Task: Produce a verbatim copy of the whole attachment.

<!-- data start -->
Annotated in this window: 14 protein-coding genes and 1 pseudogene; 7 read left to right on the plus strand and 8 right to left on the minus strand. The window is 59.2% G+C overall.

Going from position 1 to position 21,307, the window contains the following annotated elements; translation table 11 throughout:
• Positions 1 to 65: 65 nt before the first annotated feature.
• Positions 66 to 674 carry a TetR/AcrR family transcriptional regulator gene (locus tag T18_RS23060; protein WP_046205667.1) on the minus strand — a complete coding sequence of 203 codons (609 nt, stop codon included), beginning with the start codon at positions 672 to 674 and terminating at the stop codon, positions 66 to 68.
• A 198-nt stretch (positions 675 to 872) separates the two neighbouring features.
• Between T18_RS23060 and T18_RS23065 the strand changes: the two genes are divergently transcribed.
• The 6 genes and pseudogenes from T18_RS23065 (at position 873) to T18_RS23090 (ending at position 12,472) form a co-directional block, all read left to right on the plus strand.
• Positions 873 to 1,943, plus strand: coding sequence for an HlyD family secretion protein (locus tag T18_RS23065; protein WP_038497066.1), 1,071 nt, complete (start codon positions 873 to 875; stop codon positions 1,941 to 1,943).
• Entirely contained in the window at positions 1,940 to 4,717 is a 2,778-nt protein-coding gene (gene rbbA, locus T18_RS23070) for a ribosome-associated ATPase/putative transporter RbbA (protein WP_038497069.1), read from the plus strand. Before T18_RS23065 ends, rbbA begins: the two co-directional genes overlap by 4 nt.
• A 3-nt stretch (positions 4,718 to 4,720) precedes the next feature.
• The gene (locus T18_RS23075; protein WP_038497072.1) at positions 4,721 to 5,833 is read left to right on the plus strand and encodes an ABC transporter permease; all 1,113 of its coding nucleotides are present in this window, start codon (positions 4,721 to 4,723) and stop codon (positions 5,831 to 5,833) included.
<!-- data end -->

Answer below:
Annotated in this window: 14 protein-coding genes and 1 pseudogene; 7 read left to right on the plus strand and 8 right to left on the minus strand. The window is 59.2% G+C overall.

Going from position 1 to position 21,307, the window contains the following annotated elements; translation table 11 throughout:
• Positions 1 to 65: 65 nt before the first annotated feature.
• Positions 66 to 674 carry a TetR/AcrR family transcriptional regulator gene (locus tag T18_RS23060; protein WP_046205667.1) on the minus strand — a complete coding sequence of 203 codons (609 nt, stop codon included), beginning with the start codon at positions 672 to 674 and terminating at the stop codon, positions 66 to 68.
• A 198-nt stretch (positions 675 to 872) separates the two neighbouring features.
• Between T18_RS23060 and T18_RS23065 the strand changes: the two genes are divergently transcribed.
• The 6 genes and pseudogenes from T18_RS23065 (at position 873) to T18_RS23090 (ending at position 12,472) form a co-directional block, all read left to right on the plus strand.
• Positions 873 to 1,943, plus strand: coding sequence for an HlyD family secretion protein (locus tag T18_RS23065; protein WP_038497066.1), 1,071 nt, complete (start codon positions 873 to 875; stop codon positions 1,941 to 1,943).
• Entirely contained in the window at positions 1,940 to 4,717 is a 2,778-nt protein-coding gene (gene rbbA, locus T18_RS23070) for a ribosome-associated ATPase/putative transporter RbbA (protein WP_038497069.1), read from the plus strand. Before T18_RS23065 ends, rbbA begins: the two co-directional genes overlap by 4 nt.
• A 3-nt stretch (positions 4,718 to 4,720) precedes the next feature.
• The gene (locus T18_RS23075; protein WP_038497072.1) at positions 4,721 to 5,833 is read left to right on the plus strand and encodes an ABC transporter permease; all 1,113 of its coding nucleotides are present in this window, start codon (positions 4,721 to 4,723) and stop codon (positions 5,831 to 5,833) included.